Cooking Lessons

It was still dark when Willamina was shaken awake. She groaned.

“Wake up.” The voice was quiet, but stern and thickly accented.

She shook her head. Bleary eyed, she saw Mariana standing over her bed with her arms crossed.

“What time is it?” she asked.

“Five thirty,” said Mariana. “I let you sleep in, since it’s our first morning. Now get up and get dressed.”

Willamina stared at her before saying, “But… it’s… five thirty.”

“And that is when the work starts.” Mariana raised an eyebrow and stood back on her heels. “Are you going to get up, or stay a child?”

Fully awake now, Willamina sat up. “I’ll be down in half an hour.”

Mariana nodded. “I’ll see you in ten minutes.”

She made it in fifteen, and Mariana counted it as good enough for a first effort. She was pleased to see that her pupil had been wise enough to dress sensibly, or at least had put on what was likely the most sensible dress she owned. She made a mental note to get the girl a set of work clothes.

If she lasted past the first week, Mariana had her orders, but she was skeptical.

“We start at the beginning,” Mariana said, handing the girl a chef’s knife. “You know what this is?”

Willamina gave her a long look. “A knife?”

She handed the girl a pile of celery. “Among other things, yes. Feel the weight in your hand. Feel how it’s an extension of your arm. An extension of yourself. Don’t be afraid of it. Yes, it can cut. But it does not have a mind of its own. It will not act without you. Anything it does, you have done. Even if it is through carelessness. Now chop. But you must do it with intention.”

Willamina began chopping the stalks slowly and deliberately. Her motions were awkward and childish, but she asked no questions and did not complain. This impressed Mariana. After an hour, when breakfast was almost ready, she let her pupil go for the day.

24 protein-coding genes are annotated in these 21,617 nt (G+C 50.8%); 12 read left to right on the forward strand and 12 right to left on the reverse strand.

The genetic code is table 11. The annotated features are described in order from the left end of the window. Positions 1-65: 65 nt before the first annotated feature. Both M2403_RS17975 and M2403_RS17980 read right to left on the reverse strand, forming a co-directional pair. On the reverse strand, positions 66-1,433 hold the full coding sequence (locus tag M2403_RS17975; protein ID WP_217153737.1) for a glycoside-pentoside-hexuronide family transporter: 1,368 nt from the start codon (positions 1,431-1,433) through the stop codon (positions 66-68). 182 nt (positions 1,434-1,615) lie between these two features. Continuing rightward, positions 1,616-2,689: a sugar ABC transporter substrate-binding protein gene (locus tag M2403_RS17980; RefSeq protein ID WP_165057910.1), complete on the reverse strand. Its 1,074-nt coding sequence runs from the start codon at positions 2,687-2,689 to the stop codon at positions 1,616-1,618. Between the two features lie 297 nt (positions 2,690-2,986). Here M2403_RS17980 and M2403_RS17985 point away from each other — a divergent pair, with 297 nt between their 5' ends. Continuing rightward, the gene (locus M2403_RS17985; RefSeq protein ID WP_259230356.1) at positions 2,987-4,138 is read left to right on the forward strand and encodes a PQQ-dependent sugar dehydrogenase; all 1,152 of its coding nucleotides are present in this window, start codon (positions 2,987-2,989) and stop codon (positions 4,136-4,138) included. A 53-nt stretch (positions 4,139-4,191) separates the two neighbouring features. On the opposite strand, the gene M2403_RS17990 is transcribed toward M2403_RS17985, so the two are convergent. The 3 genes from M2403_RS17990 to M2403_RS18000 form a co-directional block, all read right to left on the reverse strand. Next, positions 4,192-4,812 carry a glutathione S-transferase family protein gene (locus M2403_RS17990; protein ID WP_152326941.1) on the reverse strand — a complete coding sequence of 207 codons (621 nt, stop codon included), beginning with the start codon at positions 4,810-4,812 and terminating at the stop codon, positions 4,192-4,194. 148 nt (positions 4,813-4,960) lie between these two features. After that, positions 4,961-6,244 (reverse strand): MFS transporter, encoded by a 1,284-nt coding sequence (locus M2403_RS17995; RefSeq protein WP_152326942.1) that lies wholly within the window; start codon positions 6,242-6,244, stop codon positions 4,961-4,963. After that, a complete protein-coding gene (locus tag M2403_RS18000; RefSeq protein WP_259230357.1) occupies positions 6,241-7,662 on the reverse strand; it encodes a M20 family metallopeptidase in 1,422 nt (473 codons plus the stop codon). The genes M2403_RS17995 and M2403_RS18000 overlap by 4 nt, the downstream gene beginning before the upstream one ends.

On the second morning, Mariana woke her at five. Again Willamina got up with no complaint, and this time she was ready more quickly. In the kitchen, it was the same thing again: the stack of celery stalks (and carrots this time; Mariana figured she would at least get some use out of the girl and have the mirepoix done before lunch), the knife, and the instruction to cut with intention. There was no conversation between them, no questions, and no explanation. Again, after an hour, Willamina was sent back upstairs. This time, she skipped breakfast to crawl back into bed.

On the third day, the whole affair was beginning to get on Willamina’s nerves. She knew there was more to this than there seemed, but she didn’t know what. She was exhausted, and Mariana frightened and perplexed her, and when the knife slipped and she sliced open her finger, she swore loudly.

Marianna looked at her sharply and said, “I told you, you must always cut with intention.” She opened a drawer and brought out a bandage.

Willamina groaned. “I don’t even know what you’re talking about.”

The small woman scowled, and slammed the cloth onto the counter in front of her. “You are spoiled, but that is not your fault. You are weak, but this we can fix. But if you are going to be willfully stupid there is absolutely nothing I can do for you.” She turned then and busied herself with breakfast preparations, slamming the pots on the stove.

Willamina bandaged her finger, fighting back tears. She picked up the knife again and got back to work. Mariana turned back to her then, frowning. She sighed deeply.

“I told him I would be no good at this. I am short tempered, and I do not like the cold.” She picked up her own knife then, and leaned over the counter, resting on her elbows. “It’s like I said. The knife is an extension of you. Of yourself. Of your will. Your magic, it is the same, you see? Your intention has to be clear. It has to be focused. Like this blade. And you must keep that focus sharp, clear in your mind. Or you will cut yourself. Do you understand?”

Willamina nodded, her eyes wide.

“Good,” Mariana said. She did not smile, but there was an approval in her tone that Willamina appreciated more than any words. “Then back to work.”

That day, she spent the whole morning in the kitchen. After she had done the mirepoix, Mariana showed her how it was used, and began to teach her what herbs to add to make each of the dishes she already knew from the other side of the table. And with each, she told her of its other uses, medicinal and more arcane; how each had to be picked or cut, at what times, and why.